Thursday, June 07, 2007

Hate the Game



'In 1963 Michele Bernstein produced a series of works in plaster with toy soldiers, cars, tanks, etc. With such titles as 'the Victory of the Bonnot gang', 'The Victory of the Paris Commune', 'The Victory of the Budapest workers' Councils of 1956', these works sought to de-reify historical events, to rescue them from artificial entombment in the past. They tended at once towards two goals: the rectification of the history of the workers' movement and the realisation of art.'
Raoul Vaneigem, The Revolution of Everyday Life

This couldn't help but put me in mind of Mark Sinker's typically tortuous and/or brilliant defence of the Re-Enactment from a few months ago, Your Own Private Quatre Bras. It's arguable that what Bernstein was doing here is a historically revisionist version of the Waterloo games Sinker writes about here, and it also points to the poverty of this notion of re-enactment: without dissenting from the valid point that this kind of practice or game could offer insights into history through the mimetic movements, the physical presence, that would be lost in text, in these re-enactments, whether of Ziggy, Neubauten or Waterloo, isn't it the case that the same thing always happens? A re-enactment of the aftermath of the Civil War, say, in which the Levellers beat Cromwell, would have a different meaning entirely - suddenly we have possibility. Perhaps there's something of this in The Battle of Orgreave re-enactment, where the wounds still being open were capable of doing something that the mimetic re-enactment can't? My re-enactment consultant Kiri may be able to add something in the comments boxes here...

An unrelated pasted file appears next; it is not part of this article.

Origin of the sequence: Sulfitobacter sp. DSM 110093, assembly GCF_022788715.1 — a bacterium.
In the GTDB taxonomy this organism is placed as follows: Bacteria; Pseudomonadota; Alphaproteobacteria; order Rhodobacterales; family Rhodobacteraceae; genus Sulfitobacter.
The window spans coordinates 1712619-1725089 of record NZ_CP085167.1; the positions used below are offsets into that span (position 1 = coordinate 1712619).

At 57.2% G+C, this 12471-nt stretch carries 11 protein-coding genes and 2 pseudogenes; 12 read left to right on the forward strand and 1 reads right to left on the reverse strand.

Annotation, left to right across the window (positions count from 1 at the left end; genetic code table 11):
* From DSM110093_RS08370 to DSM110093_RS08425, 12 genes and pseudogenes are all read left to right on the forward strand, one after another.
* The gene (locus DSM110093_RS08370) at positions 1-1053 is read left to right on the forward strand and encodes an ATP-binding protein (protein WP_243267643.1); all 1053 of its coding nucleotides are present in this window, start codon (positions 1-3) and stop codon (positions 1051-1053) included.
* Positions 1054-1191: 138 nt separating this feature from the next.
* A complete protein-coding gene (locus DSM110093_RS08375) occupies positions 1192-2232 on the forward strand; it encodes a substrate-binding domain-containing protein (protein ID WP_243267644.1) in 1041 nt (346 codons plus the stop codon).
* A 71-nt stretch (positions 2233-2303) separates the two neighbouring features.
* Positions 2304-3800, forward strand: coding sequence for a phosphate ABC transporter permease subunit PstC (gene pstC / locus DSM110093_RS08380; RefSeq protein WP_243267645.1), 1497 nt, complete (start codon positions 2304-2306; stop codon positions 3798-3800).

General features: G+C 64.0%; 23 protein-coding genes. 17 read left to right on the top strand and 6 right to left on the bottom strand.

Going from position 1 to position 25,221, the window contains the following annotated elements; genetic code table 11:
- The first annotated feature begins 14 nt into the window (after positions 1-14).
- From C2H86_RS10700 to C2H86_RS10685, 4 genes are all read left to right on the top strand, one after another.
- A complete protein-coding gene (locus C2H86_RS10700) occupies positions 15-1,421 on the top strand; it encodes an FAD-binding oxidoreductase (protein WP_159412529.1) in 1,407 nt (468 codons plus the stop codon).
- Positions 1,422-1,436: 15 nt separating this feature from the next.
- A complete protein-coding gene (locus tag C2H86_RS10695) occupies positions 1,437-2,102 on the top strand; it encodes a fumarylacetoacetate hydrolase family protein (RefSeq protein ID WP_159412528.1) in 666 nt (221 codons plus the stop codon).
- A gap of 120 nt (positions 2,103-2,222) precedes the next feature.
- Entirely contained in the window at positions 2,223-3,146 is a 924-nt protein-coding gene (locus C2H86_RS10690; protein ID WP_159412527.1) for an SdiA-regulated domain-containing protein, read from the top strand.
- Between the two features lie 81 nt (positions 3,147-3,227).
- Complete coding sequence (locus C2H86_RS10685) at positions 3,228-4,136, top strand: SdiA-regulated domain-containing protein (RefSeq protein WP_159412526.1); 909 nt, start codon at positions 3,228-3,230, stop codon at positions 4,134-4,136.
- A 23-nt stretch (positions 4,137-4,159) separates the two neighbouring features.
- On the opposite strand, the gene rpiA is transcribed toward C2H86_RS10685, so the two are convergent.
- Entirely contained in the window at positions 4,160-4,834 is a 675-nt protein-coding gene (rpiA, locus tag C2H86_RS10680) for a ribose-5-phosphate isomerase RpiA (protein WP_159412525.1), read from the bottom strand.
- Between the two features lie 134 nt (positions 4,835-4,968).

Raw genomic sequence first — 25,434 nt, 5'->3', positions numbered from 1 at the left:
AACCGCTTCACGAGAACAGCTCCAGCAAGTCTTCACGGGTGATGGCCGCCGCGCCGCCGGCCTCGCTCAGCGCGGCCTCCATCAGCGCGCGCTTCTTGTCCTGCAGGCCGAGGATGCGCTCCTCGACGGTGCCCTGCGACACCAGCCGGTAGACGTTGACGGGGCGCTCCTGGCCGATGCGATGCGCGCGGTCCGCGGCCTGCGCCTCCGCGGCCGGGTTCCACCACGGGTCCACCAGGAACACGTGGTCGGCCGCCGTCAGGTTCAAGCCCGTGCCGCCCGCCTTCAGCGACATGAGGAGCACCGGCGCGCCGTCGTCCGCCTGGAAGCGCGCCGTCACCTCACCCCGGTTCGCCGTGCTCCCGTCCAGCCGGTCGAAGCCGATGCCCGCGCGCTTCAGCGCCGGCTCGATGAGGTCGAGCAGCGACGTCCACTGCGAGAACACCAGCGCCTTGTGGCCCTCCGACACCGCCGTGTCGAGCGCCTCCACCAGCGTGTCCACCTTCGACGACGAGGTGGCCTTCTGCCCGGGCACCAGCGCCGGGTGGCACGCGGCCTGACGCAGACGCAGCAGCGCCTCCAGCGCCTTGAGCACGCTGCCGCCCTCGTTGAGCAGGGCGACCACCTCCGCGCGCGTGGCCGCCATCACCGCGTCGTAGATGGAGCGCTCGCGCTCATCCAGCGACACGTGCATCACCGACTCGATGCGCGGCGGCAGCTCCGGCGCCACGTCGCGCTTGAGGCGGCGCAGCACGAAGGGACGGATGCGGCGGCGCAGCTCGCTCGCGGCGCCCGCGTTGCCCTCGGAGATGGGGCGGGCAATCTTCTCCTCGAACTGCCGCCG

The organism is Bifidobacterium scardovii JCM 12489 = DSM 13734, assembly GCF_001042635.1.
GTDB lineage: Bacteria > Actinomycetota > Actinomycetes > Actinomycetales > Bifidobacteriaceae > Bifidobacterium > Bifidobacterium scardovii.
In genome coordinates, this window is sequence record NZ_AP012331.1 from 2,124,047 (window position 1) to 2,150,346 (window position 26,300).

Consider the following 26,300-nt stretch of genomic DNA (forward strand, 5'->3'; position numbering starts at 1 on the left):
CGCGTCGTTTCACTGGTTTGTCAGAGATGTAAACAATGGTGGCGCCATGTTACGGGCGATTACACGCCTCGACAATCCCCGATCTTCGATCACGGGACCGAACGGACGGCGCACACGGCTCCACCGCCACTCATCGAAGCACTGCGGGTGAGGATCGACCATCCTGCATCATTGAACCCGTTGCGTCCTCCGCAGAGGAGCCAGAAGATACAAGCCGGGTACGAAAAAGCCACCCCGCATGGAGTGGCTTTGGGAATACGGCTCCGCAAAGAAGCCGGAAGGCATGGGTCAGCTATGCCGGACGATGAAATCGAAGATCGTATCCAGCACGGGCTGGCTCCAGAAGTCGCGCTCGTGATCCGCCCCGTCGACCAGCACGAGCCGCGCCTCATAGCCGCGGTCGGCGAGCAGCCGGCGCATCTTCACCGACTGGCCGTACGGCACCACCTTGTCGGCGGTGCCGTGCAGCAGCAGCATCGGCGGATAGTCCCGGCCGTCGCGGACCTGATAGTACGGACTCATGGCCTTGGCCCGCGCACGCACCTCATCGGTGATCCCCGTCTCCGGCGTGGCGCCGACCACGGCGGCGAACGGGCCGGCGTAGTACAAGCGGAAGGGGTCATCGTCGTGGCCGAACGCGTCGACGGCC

4 Comments:

Anonymous kiri said...

the growing popularity of historical Re-enactment as a hobby is indeed interesting for all sorts of reasons. I myself reenact ww2 ATS (female army) as a way to remind people about the role women played during the war, but also to try and break up the awful events of fat middle aged right-wing men who think that by dressing up as soldiers they are reenacting a time in history when Britian was great and everything was simple. You only have to talk to these people to realise that they are trying to reenact a fictional version of Britain which in their mind had women in their place, no immigrants, and a clear black and white division between right (Allies) and wrong (Axis). But, it's important to remember that there are other periods of reenactment, and the people taking part have different reasons. Many Tudor reenactors are Good-Life type hippies who like weaving,teaching their kids at home, and treading daube... At least their version of the 16thC is generally less fictional than the all-white ww2 or the Civil War battle reenactments full of women dressed as men, or medieval battles filled with rubber weapons

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